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How deep is your highway?

A recent dispute between Transport for London (TfL) and two London boroughs has resulted in clarification from the Court of Appeal on the depth of highways.

It has been established for over a century that when legislation vests a highway in a highway authority, the authority does not become the freehold owner of that land; its ownership is limited. In terms of depth, the extent of the highway is limited to the surface and the "top two spits" of subsoil (a "spit" being a layer of earth whose depth is equal to the length of the blade of a spade).

The Court of Appeal had to consider whether the wording of the Order transferring responsibility for certain roads in London from the London boroughs to TfL went further than the commonly understood meaning of "highway". TfL claimed that it did, and the result was that the freehold had been transferred to TfL.

The Order vesting the highways in TFL expressed the transfer to be of "the highway, in so far as it is vested in the former highway authority". The dispute centred around the meaning of this. The arbitrator (who initially ruled on the dispute) agreed with TfL – it meant that where the local authorities had owned the freehold, the whole of that freehold had become vested in TfL. The High Court agreed with the arbitrator's interpretation, confirming that in using the words "..in so far as it is vested in the former highway authority", Parliament was intending to vest land held by the highway authority, whether that was a surface, or a wider, holding. The High Court went on to justify its reasoning by commenting that, if the freehold were not to be transferred, it would result in split holdings, with TfL owning the surface and the land below it (and the airspace above) remaining in the local authorities' ownership.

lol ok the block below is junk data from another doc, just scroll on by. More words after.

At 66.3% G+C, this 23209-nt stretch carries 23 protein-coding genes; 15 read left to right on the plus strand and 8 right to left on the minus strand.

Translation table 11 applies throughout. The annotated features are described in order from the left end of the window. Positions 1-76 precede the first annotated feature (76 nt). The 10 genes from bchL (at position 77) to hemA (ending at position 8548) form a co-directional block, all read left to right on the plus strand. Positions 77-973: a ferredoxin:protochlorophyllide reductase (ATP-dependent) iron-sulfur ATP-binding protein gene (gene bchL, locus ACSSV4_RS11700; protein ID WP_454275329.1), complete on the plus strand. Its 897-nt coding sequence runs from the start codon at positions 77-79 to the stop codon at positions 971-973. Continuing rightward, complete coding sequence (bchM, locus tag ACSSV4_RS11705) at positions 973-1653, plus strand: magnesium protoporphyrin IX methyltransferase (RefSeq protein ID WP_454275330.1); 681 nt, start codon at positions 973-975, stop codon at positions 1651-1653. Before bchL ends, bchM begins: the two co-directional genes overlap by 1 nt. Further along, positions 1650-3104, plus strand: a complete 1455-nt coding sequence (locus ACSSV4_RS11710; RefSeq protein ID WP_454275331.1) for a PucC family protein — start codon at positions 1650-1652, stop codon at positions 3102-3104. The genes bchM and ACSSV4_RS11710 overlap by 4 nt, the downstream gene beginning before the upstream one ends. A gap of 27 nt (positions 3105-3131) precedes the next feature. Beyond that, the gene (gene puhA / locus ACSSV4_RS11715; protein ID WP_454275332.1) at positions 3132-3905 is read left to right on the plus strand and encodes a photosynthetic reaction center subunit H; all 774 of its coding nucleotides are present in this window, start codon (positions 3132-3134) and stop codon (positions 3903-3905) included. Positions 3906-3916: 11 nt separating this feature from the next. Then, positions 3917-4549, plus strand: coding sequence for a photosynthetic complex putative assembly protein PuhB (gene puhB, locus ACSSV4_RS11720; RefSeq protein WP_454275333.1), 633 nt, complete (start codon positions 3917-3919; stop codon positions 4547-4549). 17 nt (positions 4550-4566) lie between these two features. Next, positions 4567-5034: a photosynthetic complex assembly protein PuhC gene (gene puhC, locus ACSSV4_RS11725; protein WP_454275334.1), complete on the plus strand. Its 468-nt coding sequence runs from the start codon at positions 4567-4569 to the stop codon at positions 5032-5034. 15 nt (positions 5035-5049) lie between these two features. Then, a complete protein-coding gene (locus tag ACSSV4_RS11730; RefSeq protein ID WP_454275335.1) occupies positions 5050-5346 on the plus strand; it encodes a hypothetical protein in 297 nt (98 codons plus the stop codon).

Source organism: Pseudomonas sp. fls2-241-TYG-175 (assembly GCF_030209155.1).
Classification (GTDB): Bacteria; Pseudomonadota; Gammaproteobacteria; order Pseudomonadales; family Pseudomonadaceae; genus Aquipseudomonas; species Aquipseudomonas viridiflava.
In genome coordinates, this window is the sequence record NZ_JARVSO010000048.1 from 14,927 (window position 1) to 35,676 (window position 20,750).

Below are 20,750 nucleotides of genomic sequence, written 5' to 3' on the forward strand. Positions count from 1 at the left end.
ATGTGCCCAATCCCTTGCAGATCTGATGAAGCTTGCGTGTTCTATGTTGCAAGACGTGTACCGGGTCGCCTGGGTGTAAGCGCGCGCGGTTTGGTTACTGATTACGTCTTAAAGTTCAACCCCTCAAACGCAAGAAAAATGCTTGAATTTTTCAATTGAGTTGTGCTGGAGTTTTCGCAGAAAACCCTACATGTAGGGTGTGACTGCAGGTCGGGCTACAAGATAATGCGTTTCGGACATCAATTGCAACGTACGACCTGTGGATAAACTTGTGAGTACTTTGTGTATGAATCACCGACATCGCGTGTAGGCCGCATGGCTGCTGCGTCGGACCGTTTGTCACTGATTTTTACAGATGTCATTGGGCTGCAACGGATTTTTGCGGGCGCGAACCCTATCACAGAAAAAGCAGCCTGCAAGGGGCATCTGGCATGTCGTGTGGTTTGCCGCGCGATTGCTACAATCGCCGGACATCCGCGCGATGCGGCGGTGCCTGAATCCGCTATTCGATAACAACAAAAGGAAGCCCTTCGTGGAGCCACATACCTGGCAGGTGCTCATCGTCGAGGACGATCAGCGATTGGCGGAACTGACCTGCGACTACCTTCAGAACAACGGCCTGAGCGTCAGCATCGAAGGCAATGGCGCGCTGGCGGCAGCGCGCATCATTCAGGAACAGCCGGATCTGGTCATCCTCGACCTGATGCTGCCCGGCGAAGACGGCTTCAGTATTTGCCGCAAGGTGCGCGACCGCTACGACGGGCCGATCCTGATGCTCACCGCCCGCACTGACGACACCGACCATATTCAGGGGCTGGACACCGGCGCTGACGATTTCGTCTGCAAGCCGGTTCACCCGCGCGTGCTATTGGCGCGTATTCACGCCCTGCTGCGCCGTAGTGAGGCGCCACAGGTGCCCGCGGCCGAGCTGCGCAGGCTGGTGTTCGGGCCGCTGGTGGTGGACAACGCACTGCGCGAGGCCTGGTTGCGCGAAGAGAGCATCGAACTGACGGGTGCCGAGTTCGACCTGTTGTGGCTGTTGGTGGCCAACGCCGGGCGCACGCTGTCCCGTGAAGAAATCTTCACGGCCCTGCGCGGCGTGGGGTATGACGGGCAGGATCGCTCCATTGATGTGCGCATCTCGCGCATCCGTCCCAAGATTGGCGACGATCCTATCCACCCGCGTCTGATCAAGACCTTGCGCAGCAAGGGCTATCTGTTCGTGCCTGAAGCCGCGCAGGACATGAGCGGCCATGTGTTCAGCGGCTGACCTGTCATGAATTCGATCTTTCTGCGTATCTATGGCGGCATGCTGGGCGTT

Meaning of  "highway" – Court of Appeal

The Court of Appeal unanimously rejected the High Court's interpretation, saying that the meaning of "highway" was long established by case law. If the vesting Order really meant to transfer the freehold, the use of the word "highway" to do so was "an odd choice of word". There was no good reason why the word "highway" should have a different meaning in this context.

Lord Justice David Richards also gave short shrift to the argument about split holdings, pointing out that this is already commonplace.

The result is that only the surface and necessary sub-soil (the top two spits) is vested in TfL. London boroughs will welcome the decision. Had the views of the High Court been upheld, it would have deprived them of significant landholdings without providing any compensation.

Contributor: Alexandra Holsgrove Jones

This publication is intended for general guidance and represents our understanding of the relevant law and practice as at September 2017. Specific advice should be sought for specific cases. For more information see our terms & conditions.

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